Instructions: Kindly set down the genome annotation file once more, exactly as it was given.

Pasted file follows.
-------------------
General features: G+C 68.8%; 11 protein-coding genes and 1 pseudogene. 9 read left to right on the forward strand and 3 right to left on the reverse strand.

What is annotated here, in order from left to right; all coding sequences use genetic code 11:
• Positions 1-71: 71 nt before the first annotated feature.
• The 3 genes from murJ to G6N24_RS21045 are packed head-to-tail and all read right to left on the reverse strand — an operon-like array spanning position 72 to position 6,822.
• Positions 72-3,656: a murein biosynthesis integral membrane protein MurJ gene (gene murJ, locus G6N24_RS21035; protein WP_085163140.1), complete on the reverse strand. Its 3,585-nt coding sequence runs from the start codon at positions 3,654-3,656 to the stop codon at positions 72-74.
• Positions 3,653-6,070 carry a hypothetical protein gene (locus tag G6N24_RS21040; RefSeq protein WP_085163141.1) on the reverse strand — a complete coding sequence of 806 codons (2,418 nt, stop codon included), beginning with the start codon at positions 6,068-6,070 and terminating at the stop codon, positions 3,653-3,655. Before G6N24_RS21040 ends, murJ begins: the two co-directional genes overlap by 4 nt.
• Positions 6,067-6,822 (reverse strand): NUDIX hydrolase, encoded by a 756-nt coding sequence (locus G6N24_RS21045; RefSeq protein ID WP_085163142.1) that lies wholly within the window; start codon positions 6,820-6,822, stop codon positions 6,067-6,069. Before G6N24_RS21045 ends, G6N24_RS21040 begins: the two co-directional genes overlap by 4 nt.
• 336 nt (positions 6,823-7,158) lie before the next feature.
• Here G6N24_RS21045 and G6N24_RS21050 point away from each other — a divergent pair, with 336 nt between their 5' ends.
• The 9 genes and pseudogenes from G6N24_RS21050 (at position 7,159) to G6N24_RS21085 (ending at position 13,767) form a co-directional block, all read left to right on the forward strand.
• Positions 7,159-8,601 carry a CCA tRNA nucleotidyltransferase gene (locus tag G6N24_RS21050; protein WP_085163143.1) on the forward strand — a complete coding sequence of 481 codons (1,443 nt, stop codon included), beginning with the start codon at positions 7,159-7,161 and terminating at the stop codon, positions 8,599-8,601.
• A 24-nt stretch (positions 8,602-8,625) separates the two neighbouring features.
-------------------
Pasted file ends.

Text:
General features: G+C 68.8%; 11 protein-coding genes and 1 pseudogene. 9 read left to right on the forward strand and 3 right to left on the reverse strand.

What is annotated here, in order from left to right; all coding sequences use genetic code 11:
• Positions 1-71: 71 nt before the first annotated feature.
• The 3 genes from murJ to G6N24_RS21045 are packed head-to-tail and all read right to left on the reverse strand — an operon-like array spanning position 72 to position 6,822.
• Positions 72-3,656: a murein biosynthesis integral membrane protein MurJ gene (gene murJ, locus G6N24_RS21035; protein WP_085163140.1), complete on the reverse strand. Its 3,585-nt coding sequence runs from the start codon at positions 3,654-3,656 to the stop codon at positions 72-74.
• Positions 3,653-6,070 carry a hypothetical protein gene (locus tag G6N24_RS21040; RefSeq protein WP_085163141.1) on the reverse strand — a complete coding sequence of 806 codons (2,418 nt, stop codon included), beginning with the start codon at positions 6,068-6,070 and terminating at the stop codon, positions 3,653-3,655. Before G6N24_RS21040 ends, murJ begins: the two co-directional genes overlap by 4 nt.
• Positions 6,067-6,822 (reverse strand): NUDIX hydrolase, encoded by a 756-nt coding sequence (locus G6N24_RS21045; RefSeq protein ID WP_085163142.1) that lies wholly within the window; start codon positions 6,820-6,822, stop codon positions 6,067-6,069. Before G6N24_RS21045 ends, G6N24_RS21040 begins: the two co-directional genes overlap by 4 nt.
• 336 nt (positions 6,823-7,158) lie before the next feature.
• Here G6N24_RS21045 and G6N24_RS21050 point away from each other — a divergent pair, with 336 nt between their 5' ends.
• The 9 genes and pseudogenes from G6N24_RS21050 (at position 7,159) to G6N24_RS21085 (ending at position 13,767) form a co-directional block, all read left to right on the forward strand.
• Positions 7,159-8,601 carry a CCA tRNA nucleotidyltransferase gene (locus tag G6N24_RS21050; protein WP_085163143.1) on the forward strand — a complete coding sequence of 481 codons (1,443 nt, stop codon included), beginning with the start codon at positions 7,159-7,161 and terminating at the stop codon, positions 8,599-8,601.
• A 24-nt stretch (positions 8,602-8,625) separates the two neighbouring features.